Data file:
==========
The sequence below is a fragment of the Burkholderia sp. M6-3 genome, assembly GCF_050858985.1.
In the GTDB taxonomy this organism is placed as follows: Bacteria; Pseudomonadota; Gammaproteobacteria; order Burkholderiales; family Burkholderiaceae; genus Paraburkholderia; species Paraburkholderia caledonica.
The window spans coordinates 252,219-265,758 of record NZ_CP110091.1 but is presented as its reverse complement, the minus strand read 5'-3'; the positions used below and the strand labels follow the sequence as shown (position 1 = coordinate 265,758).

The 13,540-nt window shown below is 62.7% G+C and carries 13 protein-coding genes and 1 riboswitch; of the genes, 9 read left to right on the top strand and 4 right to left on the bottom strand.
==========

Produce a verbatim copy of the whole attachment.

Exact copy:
The sequence below is a fragment of the Burkholderia sp. M6-3 genome, assembly GCF_050858985.1.
In the GTDB taxonomy this organism is placed as follows: Bacteria; Pseudomonadota; Gammaproteobacteria; order Burkholderiales; family Burkholderiaceae; genus Paraburkholderia; species Paraburkholderia caledonica.
The window spans coordinates 252,219-265,758 of record NZ_CP110091.1 but is presented as its reverse complement, the minus strand read 5'-3'; the positions used below and the strand labels follow the sequence as shown (position 1 = coordinate 265,758).

The 13,540-nt window shown below is 62.7% G+C and carries 13 protein-coding genes and 1 riboswitch; of the genes, 9 read left to right on the top strand and 4 right to left on the bottom strand.